C.O. 24 sts for sleeve. K 1 row. Set up for pattern goes 1 edge sts/5 sts lace panel/10 sts zigzag/5 sts lace panel/2 edge sts. Begin at row 13 of zigzag rpt. Work through to a 2nd row 13 rpt and at the end of that row c.o. 60 sts. That means that Row 14, the first row of the body, is RS.


Neck trim: Pick up and knit 20 sts along right front neck, 48 sts along back neck, 20 sts along left front neck -- 88 sts. 1 row, bind off.
Buttonhole band: p.u. and knit 94 sts hem to neck edge. I cast off two sts for each buttonhole -- the four sts specified by the magazine was for huge buttons. Otherwise I basically used the pattern, just doing the usual figuring of how many stitches between each buttonhole.

These instructions are from my scribbles all over the pattern -- I'm one of those knitters who photocopies the pattern so I don't deface my copy of VK, which I save forever. Would you believe I have all copies going back to the 1980s? I'm so not a saver of stuff, but VK and Interweave Knits? Got 'em. Anyway, if you've got further questions, just ask.

Wednesday, April 30, 2008

Sisyphus is no myth

Have you ever noticed that sometimes in some areas of your life you're just pushing that rock up the hill only to watch it tumble back, while in others you have some semblance of control? I've been knitting like a stampeding horse of late, knitting being my area of control. Since blogging last, I've begun and finished two sweaters, one lacey, the other with a mad agglomeration of cables. And have begun another comfort knitting shrug, this one out of the new Noro cotton yarn.

Pictures, you want pictures?

The mad cable sweater: See how boxy it looks lying flat?

I was the photographer on this one, standing on a chair over at my LYS while no one was looking except Karen, who dragged me outside to take this one, telling me too late to behave myself:

and this one, in which I stood still:

See how well the sweater fits? Well and truly a knitting trophy. If it sounds like I'm crowing here, you betcha. This one's got all the makings of an everyday sweater, one of those that get worn out rather than hidden in the back of the closet.

The details: Summer Hours pattern by Chris Bylsma
Yarn: Owool Balance, which is half cotton, half wool, very light weight. You'd think this sweater would weigh a ton but it's more like a butterfly. The pattern calls for DK weight yarn. Balance is definitely worsted weight, but that old swatching and knitters' math and some shaping tricks worked their magic once again.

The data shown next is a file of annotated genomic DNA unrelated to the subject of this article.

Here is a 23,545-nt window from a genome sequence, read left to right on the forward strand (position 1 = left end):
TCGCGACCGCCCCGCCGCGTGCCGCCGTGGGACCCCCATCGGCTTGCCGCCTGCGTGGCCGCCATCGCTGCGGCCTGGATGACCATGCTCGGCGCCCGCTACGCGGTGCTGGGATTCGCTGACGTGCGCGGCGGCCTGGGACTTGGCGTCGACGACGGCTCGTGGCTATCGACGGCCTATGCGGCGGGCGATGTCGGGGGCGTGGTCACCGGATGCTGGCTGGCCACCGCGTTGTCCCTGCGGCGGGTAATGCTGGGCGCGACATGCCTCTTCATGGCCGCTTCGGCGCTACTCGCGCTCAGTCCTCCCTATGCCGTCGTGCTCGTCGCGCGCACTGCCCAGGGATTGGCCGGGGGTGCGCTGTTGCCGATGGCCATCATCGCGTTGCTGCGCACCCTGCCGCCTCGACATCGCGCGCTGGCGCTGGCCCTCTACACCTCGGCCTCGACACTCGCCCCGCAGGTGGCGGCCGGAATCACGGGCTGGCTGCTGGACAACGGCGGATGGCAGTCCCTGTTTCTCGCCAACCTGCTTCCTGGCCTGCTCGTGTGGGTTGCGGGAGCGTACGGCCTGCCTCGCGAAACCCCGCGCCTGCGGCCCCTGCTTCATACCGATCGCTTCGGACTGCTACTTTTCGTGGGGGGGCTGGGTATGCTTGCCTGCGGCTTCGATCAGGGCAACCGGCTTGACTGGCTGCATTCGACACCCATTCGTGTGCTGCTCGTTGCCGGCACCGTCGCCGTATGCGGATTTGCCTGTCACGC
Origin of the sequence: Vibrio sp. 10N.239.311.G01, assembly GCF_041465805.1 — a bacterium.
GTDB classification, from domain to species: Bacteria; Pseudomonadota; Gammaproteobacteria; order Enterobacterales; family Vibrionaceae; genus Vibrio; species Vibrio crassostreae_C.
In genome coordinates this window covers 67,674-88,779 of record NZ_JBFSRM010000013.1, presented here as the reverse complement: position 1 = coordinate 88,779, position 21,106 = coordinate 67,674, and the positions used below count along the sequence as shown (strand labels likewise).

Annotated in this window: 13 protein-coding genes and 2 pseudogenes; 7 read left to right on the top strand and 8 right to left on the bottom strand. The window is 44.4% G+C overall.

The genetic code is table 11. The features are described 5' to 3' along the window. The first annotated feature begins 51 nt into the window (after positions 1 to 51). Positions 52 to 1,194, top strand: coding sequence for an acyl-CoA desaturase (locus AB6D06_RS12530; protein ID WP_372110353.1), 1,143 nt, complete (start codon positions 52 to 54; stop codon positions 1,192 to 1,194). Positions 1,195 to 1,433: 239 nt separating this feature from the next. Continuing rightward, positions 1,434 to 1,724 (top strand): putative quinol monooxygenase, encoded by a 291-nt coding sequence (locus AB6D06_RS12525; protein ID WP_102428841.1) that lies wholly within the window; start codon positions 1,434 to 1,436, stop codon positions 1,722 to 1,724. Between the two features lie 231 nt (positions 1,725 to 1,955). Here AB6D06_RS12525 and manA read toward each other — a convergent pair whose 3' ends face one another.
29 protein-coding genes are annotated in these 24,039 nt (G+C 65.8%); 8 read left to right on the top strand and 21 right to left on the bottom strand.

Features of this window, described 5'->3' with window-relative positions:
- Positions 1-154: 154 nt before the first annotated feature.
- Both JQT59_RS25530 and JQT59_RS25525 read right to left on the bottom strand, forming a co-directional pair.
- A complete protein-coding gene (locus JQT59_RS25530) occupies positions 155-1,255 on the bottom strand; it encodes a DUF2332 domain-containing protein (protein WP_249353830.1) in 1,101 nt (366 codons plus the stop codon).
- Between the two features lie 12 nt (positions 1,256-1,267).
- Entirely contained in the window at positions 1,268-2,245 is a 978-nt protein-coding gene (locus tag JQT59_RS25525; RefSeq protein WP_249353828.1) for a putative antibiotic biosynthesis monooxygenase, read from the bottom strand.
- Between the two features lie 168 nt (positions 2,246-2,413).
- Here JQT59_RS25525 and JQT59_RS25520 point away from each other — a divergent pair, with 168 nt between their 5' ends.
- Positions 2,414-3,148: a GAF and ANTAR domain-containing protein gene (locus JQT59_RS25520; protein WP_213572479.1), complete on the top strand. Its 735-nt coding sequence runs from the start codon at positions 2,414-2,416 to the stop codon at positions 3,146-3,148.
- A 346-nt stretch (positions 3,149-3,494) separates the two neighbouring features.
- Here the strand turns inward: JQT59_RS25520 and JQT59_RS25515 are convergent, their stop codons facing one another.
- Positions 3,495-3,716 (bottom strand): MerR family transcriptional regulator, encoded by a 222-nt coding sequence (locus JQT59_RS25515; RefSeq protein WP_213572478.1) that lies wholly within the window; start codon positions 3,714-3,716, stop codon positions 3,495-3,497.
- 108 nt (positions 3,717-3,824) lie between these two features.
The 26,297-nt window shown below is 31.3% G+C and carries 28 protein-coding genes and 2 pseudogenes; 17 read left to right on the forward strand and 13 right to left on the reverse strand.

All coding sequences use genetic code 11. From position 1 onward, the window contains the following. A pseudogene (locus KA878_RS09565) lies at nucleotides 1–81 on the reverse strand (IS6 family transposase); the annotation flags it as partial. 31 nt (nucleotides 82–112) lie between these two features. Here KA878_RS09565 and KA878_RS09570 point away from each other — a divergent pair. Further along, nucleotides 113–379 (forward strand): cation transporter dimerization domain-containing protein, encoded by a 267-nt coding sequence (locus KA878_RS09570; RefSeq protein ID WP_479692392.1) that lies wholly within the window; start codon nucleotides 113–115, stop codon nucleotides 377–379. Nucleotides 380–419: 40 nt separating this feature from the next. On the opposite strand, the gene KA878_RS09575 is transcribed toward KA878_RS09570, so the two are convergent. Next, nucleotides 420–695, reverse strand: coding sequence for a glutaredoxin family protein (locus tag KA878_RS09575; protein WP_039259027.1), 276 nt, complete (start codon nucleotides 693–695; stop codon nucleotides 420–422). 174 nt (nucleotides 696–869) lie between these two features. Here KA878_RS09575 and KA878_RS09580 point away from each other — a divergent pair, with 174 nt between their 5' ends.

Next up we have the cover pattern from the current Vogue Knitting magazine, made in K1C2's Second Time Cotton:
Yes, I know, the VK cover version bares midriff. This is what I prefer to think of as the adult version. If you want to know what changes I made to the pattern, drop me a comment. And yes, this pattern was written for DK weight yarn, not the worsted weight I used. More simple magic, made even easier by the fact that the pattern begins with a 24-stitch cast-on for the sleeve. Sounded like a gauge swatch to me. If gauge works, just keep on knitting, which is what I did. The whole sweater took fewer than four skeins, which makes it a cheap thrill. I kept two more skeins, because come fall I'm going to grow some long sleeves on this sucker.

Photos of cotton Noro shrug later. Right now I'm going to go knit. It's a control thing.

Monday, March 17, 2008

Immersion knitting

I think I'm in love with the Blue Ridge Mountains, and I know I'm in love with North Carolina knitters. And I should know, after spending four days knitting/teaching knitting/fixing knitting and playing with yarn at the Baskets of Yarn winter retreat. This, my friends, was total fun. I walked into the Broyhill Inn on Thursday before lunch and didn't realize I hadn't stepped outside until the retreat was done and Betsy Macholz, the brilliant young owner/founder of Baskets, and I were driving down to lunch with the rest of the group.

It was also not until late Saturday night that I realized I'd completely forgotten about the camera in my knitting bag. That's when my husband innocently asked, "Have you taken lots of pictures?" Uh, that would be no. Mind full of yarn not pictures.

So here's what I've got:

This is Rachel wearing her Sahara sweater:
Notice the zero ease fit, as per the pattern (Stitch Diva, totally excellent). I've since stitched closed the front opening about halfway, per Rachel's instructions (also totally excellent). The painting behind her is by her mom, MB.

This is MB, in a Knitmaven production shrug:

It's the Wedge Watusi pattern by Colleen Davis, knit mostly out of Colinette Giotto ribbon. One day I will make this for myself in smaller (translation: for short people) gauge.

And here we have my one and only photo from the retreat:

Meet (left to right) Janet, Joy and Linda. On Joy's lap is Rex, who doesn't knit but knows everything Joy knows about knitting, which is lots. The three bipeds are holding up the beginnings of their versions of my stash jacket (see mine on page 100 of Knit Fix). From their Ravelry postings, it's evident that the jacket has become an addiction. Don't say I didn't warn you all. In fact, while I was there I bought some silver linen/rayon yarn to begin another stashie for moi.

All for now. If I get my act in gear, I'll have the body of a Ty Dy entrelac sweater to show you in a day or so. Don't know why, but it's been a very fast knit. Oh, and my own Sahara, in some Noro. MB is making same in a different colorway. With ease. You gotta be Rachel's age to do that zero ease thing.